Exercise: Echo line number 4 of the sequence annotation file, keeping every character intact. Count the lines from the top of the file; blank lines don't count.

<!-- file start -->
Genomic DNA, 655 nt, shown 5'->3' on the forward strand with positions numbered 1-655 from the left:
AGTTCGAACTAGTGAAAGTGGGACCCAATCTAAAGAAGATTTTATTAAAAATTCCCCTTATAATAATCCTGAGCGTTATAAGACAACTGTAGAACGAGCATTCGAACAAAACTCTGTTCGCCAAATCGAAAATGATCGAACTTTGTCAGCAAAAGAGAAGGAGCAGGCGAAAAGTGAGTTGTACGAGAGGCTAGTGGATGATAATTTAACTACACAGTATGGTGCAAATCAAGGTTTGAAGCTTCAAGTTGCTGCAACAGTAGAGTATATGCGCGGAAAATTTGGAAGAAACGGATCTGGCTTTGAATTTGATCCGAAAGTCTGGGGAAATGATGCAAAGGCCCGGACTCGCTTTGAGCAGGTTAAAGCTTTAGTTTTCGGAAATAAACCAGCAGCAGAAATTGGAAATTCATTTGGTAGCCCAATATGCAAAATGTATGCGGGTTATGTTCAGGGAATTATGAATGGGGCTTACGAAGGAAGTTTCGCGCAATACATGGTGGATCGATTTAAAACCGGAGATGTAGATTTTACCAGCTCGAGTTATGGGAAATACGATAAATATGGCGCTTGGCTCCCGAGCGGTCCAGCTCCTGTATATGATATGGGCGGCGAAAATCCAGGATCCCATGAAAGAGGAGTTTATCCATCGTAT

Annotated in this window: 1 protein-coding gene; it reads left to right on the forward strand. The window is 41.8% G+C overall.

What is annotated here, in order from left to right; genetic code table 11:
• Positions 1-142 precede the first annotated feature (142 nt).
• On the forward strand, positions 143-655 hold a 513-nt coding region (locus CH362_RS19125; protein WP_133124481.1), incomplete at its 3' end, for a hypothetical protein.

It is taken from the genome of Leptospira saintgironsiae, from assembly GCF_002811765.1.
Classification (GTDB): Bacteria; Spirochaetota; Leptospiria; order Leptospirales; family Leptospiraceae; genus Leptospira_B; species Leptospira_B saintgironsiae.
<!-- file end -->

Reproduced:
What is annotated here, in order from left to right; genetic code table 11: